T. Atilla Ceranoglu, M.D.

Your family's next doctor visit

How to make best use of it

Rumor has it most doctors spend only a few minutes with each of their patients and that the medical charts and insurance documents take more of their time. In fact, most physicians have expressed discontent and concern that time with their patients is diminishing as administrative burdens increase. Using time-motion study technics, where physician movements are tracked, researchers found that average amount of time doctors spent face-to-face with their patients have increased but remained under the desired time.

From the visitor's point of view, a trip to a doctor's office can be intimidating, regardless of one's educational and economic status. The information revealed and received can be worrisome and anxiety provoking. The treatment recommendations can be complicated and often require a change from one's routine, such as bedtime, eating habits and exercise program that may be difficult to adjust.

For parents with a sick child, added challenges may include feeling worried about their loved ones' illness.  Human physiology is such that when overwhelmed it may become further difficult to pay attention to important details. Hesitation may silence a request for repeat of important instructions.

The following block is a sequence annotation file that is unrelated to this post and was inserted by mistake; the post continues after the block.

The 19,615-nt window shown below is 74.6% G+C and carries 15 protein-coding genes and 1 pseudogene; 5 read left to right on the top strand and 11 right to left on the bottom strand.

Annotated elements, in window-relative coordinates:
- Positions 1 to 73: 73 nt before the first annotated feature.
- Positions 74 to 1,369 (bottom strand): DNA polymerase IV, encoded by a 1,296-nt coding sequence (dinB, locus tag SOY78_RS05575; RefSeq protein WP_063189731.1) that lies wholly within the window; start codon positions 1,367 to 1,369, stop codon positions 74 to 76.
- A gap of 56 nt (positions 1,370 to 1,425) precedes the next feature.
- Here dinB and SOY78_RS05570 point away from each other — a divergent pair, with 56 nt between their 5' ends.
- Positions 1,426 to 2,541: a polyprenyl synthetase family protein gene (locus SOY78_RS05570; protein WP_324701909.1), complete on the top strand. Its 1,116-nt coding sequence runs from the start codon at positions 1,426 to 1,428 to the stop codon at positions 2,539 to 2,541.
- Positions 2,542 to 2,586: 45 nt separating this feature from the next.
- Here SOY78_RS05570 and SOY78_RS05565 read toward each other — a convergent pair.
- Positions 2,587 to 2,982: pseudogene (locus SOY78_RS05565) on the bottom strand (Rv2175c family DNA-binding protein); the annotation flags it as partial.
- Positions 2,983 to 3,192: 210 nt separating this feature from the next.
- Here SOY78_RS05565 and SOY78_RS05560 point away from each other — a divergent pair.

Therefore, here are 5 things that you can do to make sure you get the most out of your visit to your doctor:

Make a list. Human memory can hold 3-5 items actively in mind at any given time, so do not count on remembering every question. Before the appointment, write down a list of things you need to tell the doctor. Ask if your child has any questions. Likewise, before leaving your doctor's office, go over the list to be sure you've covered everything.

Bring the medications. Write down the names and dosages of any prescriptions, including oral contraceptives and do not forget to include over-the-counter medications.

Arrive few minutes early. There might be some forms related to your doctor's visit that require your attention. Doctors often run on a schedule to give due attention and diligence to each patient. Being there on time will ensure that you enjoy the entire time the appointment is scheduled.

Remember it is confidential. Do not hesitate to answer your doctor's questions, no matter how embarrassing or personal the answer might be.

Ask, ask, ask. Never feel embarrassed or shy about a request for clarification. There is no such thing as “a simple or silly question” when it comes to health, but there are most important 3 questions:

    - What is my main problem?

    - What do I need to do to improve it?

    - Why is it important that I do it?